Agatston divides the South Beach Diet into three phases, each progressively becoming more liberal. “Phase 1” lasts for the first two weeks of the diet. It eliminates all sugars, processed carbohydrates, fruits, and some higher-glycemic vegetables as well. Its main purpose is to get rid of the hunger cycle. “Phase 2” continues as long as the dieter wishes to lose weight. It re-introduces most fruits and vegetables and some whole grains as well. “Phase 3” is the maintenance phase and lasts for life. There is no specific list of permitted and prohibited foods. Dieters are expected to take what they have learned and apply it to their life without any guidance.

Scientific studies

A 2004 study of the South Beach Diet by diet developer Agatston, et al., reviewed a 1998–1999 trial completed by 54 participants over the course of a year.[5] A 2005 study of the South Beach Diet conducted by Kraft Foods, makers of the South Beach Diet food line, was completed by 69 subjects over the course of just under three months.[6] Both studies showed favorable results for the groups using the South Beach Diet.

Confusion with “low-carb” diets

Many sources place the South Beach Diet on lists of “low carb” diets such as the Atkins Diet. While the South Beach diet does prohibit foods rich in simple carbohydrates such as white bread, white potatoes and white rice,[7] it does not require dieters to forgo carbohydrates entirely or even measure their intake. Instead, it focuses on the “glycemic impact” (short term change in blood glucose) of foods. Many vegetables are permitted even in phase 1. Complex, fiber-rich carbohydrate sources such as brown rice and 100% whole grain bread are permitted during phase 2. Agatston has tried to distance the South Beach Diet from “low carb” approaches: “It is my purpose to teach neither low-fat nor low-carb. I want you to learn to choose the right fats and the right carbs.”[8] In fact, there is a vegetarian variation of the South Beach Diet which is relatively high in carbohydrates.[9]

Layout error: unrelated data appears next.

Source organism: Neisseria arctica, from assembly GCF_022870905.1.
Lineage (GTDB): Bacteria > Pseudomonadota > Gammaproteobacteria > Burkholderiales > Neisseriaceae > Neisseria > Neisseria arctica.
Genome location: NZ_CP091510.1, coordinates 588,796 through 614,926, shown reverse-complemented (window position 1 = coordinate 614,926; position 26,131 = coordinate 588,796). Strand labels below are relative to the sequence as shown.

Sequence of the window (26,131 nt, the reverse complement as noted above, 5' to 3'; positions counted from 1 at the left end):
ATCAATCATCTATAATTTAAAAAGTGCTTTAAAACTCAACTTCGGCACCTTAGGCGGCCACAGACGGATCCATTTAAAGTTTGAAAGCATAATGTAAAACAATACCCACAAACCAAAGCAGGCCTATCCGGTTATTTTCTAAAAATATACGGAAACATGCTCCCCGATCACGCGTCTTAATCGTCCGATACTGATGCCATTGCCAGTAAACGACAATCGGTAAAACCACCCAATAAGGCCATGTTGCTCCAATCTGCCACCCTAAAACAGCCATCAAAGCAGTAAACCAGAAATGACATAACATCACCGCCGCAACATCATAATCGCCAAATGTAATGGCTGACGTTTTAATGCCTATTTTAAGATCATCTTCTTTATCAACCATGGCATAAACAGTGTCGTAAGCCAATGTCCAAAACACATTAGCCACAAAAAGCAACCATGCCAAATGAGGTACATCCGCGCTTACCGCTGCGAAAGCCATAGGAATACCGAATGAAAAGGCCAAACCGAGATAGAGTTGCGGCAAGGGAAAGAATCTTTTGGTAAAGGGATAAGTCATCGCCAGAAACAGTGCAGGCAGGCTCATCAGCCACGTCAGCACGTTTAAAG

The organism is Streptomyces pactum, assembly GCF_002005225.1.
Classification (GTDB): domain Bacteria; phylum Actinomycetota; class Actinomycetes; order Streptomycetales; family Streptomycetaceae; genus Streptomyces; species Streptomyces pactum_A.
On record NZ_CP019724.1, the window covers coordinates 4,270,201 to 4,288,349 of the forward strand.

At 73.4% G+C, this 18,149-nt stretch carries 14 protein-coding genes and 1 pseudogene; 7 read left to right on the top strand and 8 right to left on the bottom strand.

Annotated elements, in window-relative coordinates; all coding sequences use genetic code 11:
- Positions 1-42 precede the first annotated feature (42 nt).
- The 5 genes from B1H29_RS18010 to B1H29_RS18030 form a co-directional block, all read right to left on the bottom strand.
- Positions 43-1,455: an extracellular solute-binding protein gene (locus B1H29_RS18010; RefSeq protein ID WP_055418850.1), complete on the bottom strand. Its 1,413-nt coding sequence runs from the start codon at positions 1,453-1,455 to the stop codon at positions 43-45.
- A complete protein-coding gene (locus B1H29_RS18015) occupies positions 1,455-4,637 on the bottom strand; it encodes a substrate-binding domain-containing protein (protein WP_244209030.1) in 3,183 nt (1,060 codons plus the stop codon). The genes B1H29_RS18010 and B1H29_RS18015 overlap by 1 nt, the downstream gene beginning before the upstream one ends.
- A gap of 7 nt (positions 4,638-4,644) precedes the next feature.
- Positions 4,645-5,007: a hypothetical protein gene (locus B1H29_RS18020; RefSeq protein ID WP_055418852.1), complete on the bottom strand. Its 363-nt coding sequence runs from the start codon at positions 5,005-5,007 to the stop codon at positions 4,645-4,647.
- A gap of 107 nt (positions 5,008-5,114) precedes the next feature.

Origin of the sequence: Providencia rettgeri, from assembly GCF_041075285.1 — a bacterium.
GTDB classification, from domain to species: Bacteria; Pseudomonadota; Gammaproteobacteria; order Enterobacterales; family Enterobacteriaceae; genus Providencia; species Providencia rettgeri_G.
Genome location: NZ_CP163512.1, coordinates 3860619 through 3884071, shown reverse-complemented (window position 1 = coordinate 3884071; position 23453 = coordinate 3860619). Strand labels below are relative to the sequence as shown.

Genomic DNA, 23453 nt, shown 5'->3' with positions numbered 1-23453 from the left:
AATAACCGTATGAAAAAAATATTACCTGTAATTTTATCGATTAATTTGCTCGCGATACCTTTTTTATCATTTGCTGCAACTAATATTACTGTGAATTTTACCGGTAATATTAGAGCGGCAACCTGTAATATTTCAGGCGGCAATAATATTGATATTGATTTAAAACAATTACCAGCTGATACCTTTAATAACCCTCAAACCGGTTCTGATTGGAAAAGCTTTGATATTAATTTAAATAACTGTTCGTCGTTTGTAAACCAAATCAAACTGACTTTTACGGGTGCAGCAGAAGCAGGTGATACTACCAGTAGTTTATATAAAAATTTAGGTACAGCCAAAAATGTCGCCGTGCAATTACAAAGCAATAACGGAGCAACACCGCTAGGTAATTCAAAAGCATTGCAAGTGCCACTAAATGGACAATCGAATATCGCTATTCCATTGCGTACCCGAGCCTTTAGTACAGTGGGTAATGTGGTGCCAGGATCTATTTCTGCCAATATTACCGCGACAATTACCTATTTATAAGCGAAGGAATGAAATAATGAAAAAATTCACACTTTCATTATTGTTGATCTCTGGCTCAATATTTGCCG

Criticism

In 2006, the Journal of General Internal Medicine published an evaluation of 42 nutrition and health claims made by the South Beach Diet book. The report found that only 33% of the claims made in the book could be confirmed by findings in the scientific literature, while 17% were not supported. Another 43% yielded “both supported and not supported” results, and 3 claims had no support for or against.[10]
Dr. Elizabeth Mayer-Davis, a diabetes researcher, questions the validity of the glycemic index, on which the diet is based.[11]
Cindy Moore, RD, a director of nutrition therapy at Cleveland Clinic and a former spokeswoman for the American Dietetic Association claimed that although the diet meets the important criteria for a healthy diet: it emphasizes vegetables, fruits, whole grains, and lean protein while not omitting any major food group, phase 1 can throw the body’s electrolyte balance off because most of the weight loss is water weight.[7]
Anheuser-Busch produced a press release disputing Agatston’s claim that beer has a high glycemic index due to its maltose content.[12]
South Beach Living packaged foods

Main article: South Beach Living
In 2004, Kraft Foods licensed the South Beach Diet trademark for use on a line of packaged foods called South Beach Diet. These have been renamed South Beach Living. These products are designed to meet the requirements of the diet.

Bibliography

The South Beach Diet: The Delicious, Doctor-Designed, Foolproof Plan for Fast and Healthy Weight Loss by Arthur Agatston, New York: St. Martin’s Press, 2003. ISBN 1-57954-646-3
The South Beach Diet Cookbook: More Than 200 Delicious Recipes That Fit the Nation’s Top Diet by Arthur Agatston 2004 ISBN 1-57954-957-8
South Beach Diet Good Fats/Good Carbs Guide: The Complete and Easy Reference for All Your Favorite Foods by Arthur Agatston 2004 ISBN 1-57954-958-6
The South Beach Diet: Good Fats Good Carbs Guide by Arthur Agatston 2004 ISBN 0-9597087-0-7
http://en.wikipedia.org/wiki/South_Beach_Diet